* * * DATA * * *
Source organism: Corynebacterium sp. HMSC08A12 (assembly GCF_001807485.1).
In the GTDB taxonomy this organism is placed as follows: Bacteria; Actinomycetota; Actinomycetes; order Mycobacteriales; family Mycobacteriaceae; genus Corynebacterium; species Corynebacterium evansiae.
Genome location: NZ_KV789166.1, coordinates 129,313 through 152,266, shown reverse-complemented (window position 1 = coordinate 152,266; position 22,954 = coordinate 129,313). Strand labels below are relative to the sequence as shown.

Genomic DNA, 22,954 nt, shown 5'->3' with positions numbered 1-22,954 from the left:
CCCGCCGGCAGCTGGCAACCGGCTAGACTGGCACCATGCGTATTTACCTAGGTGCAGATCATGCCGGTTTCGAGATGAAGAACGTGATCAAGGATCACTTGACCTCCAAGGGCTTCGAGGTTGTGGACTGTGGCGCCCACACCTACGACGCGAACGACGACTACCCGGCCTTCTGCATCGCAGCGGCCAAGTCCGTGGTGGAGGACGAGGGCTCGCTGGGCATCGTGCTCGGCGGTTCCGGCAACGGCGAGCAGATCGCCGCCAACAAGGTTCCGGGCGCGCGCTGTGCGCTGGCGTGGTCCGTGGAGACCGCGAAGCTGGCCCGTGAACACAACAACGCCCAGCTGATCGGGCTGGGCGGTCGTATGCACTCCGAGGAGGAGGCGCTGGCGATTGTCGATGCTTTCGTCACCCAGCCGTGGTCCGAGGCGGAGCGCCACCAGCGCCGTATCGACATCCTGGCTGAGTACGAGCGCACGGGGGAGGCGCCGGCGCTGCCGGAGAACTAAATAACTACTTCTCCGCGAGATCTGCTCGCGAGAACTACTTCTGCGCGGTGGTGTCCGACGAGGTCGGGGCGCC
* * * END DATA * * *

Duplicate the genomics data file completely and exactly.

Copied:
Source organism: Corynebacterium sp. HMSC08A12 (assembly GCF_001807485.1).
In the GTDB taxonomy this organism is placed as follows: Bacteria; Actinomycetota; Actinomycetes; order Mycobacteriales; family Mycobacteriaceae; genus Corynebacterium; species Corynebacterium evansiae.
Genome location: NZ_KV789166.1, coordinates 129,313 through 152,266, shown reverse-complemented (window position 1 = coordinate 152,266; position 22,954 = coordinate 129,313). Strand labels below are relative to the sequence as shown.

Genomic DNA, 22,954 nt, shown 5'->3' with positions numbered 1-22,954 from the left:
CCCGCCGGCAGCTGGCAACCGGCTAGACTGGCACCATGCGTATTTACCTAGGTGCAGATCATGCCGGTTTCGAGATGAAGAACGTGATCAAGGATCACTTGACCTCCAAGGGCTTCGAGGTTGTGGACTGTGGCGCCCACACCTACGACGCGAACGACGACTACCCGGCCTTCTGCATCGCAGCGGCCAAGTCCGTGGTGGAGGACGAGGGCTCGCTGGGCATCGTGCTCGGCGGTTCCGGCAACGGCGAGCAGATCGCCGCCAACAAGGTTCCGGGCGCGCGCTGTGCGCTGGCGTGGTCCGTGGAGACCGCGAAGCTGGCCCGTGAACACAACAACGCCCAGCTGATCGGGCTGGGCGGTCGTATGCACTCCGAGGAGGAGGCGCTGGCGATTGTCGATGCTTTCGTCACCCAGCCGTGGTCCGAGGCGGAGCGCCACCAGCGCCGTATCGACATCCTGGCTGAGTACGAGCGCACGGGGGAGGCGCCGGCGCTGCCGGAGAACTAAATAACTACTTCTCCGCGAGATCTGCTCGCGAGAACTACTTCTGCGCGGTGGTGTCCGACGAGGTCGGGGCGCC